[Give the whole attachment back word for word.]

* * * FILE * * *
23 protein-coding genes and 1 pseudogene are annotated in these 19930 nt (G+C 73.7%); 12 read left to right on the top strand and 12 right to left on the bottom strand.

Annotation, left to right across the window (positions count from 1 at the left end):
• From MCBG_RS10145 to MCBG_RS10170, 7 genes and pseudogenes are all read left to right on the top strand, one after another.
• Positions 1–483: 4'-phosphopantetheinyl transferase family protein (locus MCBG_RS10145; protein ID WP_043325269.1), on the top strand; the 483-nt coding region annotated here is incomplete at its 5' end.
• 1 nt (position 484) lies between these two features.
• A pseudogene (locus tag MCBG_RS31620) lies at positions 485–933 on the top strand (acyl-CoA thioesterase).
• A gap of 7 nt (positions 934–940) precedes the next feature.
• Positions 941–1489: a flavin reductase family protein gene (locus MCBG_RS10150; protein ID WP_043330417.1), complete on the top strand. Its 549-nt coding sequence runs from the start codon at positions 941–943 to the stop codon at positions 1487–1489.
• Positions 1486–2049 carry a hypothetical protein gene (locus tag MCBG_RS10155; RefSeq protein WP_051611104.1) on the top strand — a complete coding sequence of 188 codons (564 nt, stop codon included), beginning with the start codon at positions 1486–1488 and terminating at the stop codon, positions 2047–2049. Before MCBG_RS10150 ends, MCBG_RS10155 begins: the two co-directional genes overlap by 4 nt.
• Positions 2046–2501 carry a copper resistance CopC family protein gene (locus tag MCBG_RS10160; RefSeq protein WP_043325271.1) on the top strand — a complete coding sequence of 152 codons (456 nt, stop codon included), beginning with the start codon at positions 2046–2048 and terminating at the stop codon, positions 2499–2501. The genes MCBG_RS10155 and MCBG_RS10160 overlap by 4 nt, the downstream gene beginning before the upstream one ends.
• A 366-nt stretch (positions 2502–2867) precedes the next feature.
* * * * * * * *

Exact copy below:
23 protein-coding genes and 1 pseudogene are annotated in these 19930 nt (G+C 73.7%); 12 read left to right on the top strand and 12 right to left on the bottom strand.

Annotation, left to right across the window (positions count from 1 at the left end):
• From MCBG_RS10145 to MCBG_RS10170, 7 genes and pseudogenes are all read left to right on the top strand, one after another.
• Positions 1–483: 4'-phosphopantetheinyl transferase family protein (locus MCBG_RS10145; protein ID WP_043325269.1), on the top strand; the 483-nt coding region annotated here is incomplete at its 5' end.
• 1 nt (position 484) lies between these two features.
• A pseudogene (locus tag MCBG_RS31620) lies at positions 485–933 on the top strand (acyl-CoA thioesterase).
• A gap of 7 nt (positions 934–940) precedes the next feature.
• Positions 941–1489: a flavin reductase family protein gene (locus MCBG_RS10150; protein ID WP_043330417.1), complete on the top strand. Its 549-nt coding sequence runs from the start codon at positions 941–943 to the stop codon at positions 1487–1489.
• Positions 1486–2049 carry a hypothetical protein gene (locus tag MCBG_RS10155; RefSeq protein WP_051611104.1) on the top strand — a complete coding sequence of 188 codons (564 nt, stop codon included), beginning with the start codon at positions 1486–1488 and terminating at the stop codon, positions 2047–2049. Before MCBG_RS10150 ends, MCBG_RS10155 begins: the two co-directional genes overlap by 4 nt.
• Positions 2046–2501 carry a copper resistance CopC family protein gene (locus tag MCBG_RS10160; RefSeq protein WP_043325271.1) on the top strand — a complete coding sequence of 152 codons (456 nt, stop codon included), beginning with the start codon at positions 2046–2048 and terminating at the stop codon, positions 2499–2501. The genes MCBG_RS10155 and MCBG_RS10160 overlap by 4 nt, the downstream gene beginning before the upstream one ends.
• A 366-nt stretch (positions 2502–2867) precedes the next feature.